Suzanne Lindon makes her acting and directorial debut with remarkable assurance - and success

Spring Blossom

Source: Luxbox

Spring Blossom

Dir/scr Suzanne Lindon. France. 2020. 73 mins

There’s a point in adolescence at which time seems to slow down. Caught between childhood and the adult world, it’s a moment which stretches out interminably. The agonies of anticipation of something – anything – happening make the daily routine seem suddenly unbearable. It’s a slippery transitional zone that writer, director and actress Suzanne Lindon captures evocatively in her feature debut, about a schoolgirl’s infatuation with an older man. And it’s perhaps not surprising – Lindon, who penned the screenplay aged fifteen, was simultaneously living the moment and writing it. Still just twenty when she directed and starred in the film, Lindon creates a portrait of first love which is fresh, honest and engaging. 

Lindon’s extreme youth is one selling point, but certainly not the only one

The sylph-slight story is given weight by Lindon’s performance. The acting genes are evidently strong (she is the daughter of Vincent Lindon and Sandrine Kiberlain): Lindon gives an effortlessly natural, emotionally open performance. A Cannes label title which screens in Toronto and San Sebastian, Spring Blossom should find further interest on the festival circuit. Lindon’s extreme youth is one selling point, but certainly not the only one – this is a film with real charm which should serve as a launchpad for her career both as a director and, perhaps more so, as an actor.

Gauche, ill-at-ease and slightly removed from the other girls in her class, Suzanne (Suzanne Lindon) tries and fails to communicate in the language of breathless confidences that her friends speak fluently. There’s an angular quality to the way that she holds herself; even her dark hair sets her apart from the pastel-hues of the others. When, at a teen party that she forced herself to attend, one of the girls demands that she rate the boys out of ten, she shrugs, perplexed that these callow males should warrant anything other than indifference.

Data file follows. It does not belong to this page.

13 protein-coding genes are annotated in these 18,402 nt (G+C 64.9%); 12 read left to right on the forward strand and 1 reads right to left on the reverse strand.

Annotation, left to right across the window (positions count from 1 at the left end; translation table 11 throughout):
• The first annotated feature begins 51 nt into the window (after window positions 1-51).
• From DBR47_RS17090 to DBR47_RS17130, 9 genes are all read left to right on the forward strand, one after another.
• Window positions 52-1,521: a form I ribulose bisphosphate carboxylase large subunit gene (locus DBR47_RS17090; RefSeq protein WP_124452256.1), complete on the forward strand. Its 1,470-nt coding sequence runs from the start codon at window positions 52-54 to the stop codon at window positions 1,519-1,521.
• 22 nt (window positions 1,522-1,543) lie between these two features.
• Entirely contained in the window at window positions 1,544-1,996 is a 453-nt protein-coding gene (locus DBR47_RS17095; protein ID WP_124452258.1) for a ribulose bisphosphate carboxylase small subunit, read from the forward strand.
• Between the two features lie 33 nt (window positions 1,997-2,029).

One man does catch her eye, however. Raphael (Arnaud Valois) is an actor who is starring in a play at the theatre she passes on her way to and from school. He’s thirty-five, but is drawn to the gamine girl with the husky voice who hovers across the square, not quite able to make eye contact.

And yes, it’s a little creepy, the way he gazes wistfully at her as if she’s the answer to his ennui. But Lindon handles the relationship in a way that diffuses the slightly suspect elements. It is, as far as is shown, a platonic affair. Their kisses, although not exactly chaste, are never on the lips. And crucially, Lindon demonstrates that her character has agency when she refuses to take a ride on his moped. Another device which adds to the film’s appeal is the use of dance sequences which convey the moments of synchronicity between the two. A shared cafe table and a piece of music that she hears through headphones and he enjoys from memory is explored through a particularly lovely, unfussy piece of choreography.

Ultimately, this is a story told from the perspective of a teenage girl who is fumbling her way through her first love – a touch of unworldly romantic naivety is entirely fitting.

Production company: Avenue B Productions

International Sales: Luxbox

Producers: Caroline Bonmarchand

Editing: Pascal Chavance

Cinematography: Jérémie Attard

Production design: Caroline Long Nguyen

Music: Vincent Delerm

Main cast: Suzanne Lindon, Arnaud Valois, Florence Viala, Frédéric Pierrot, Rebecca Marder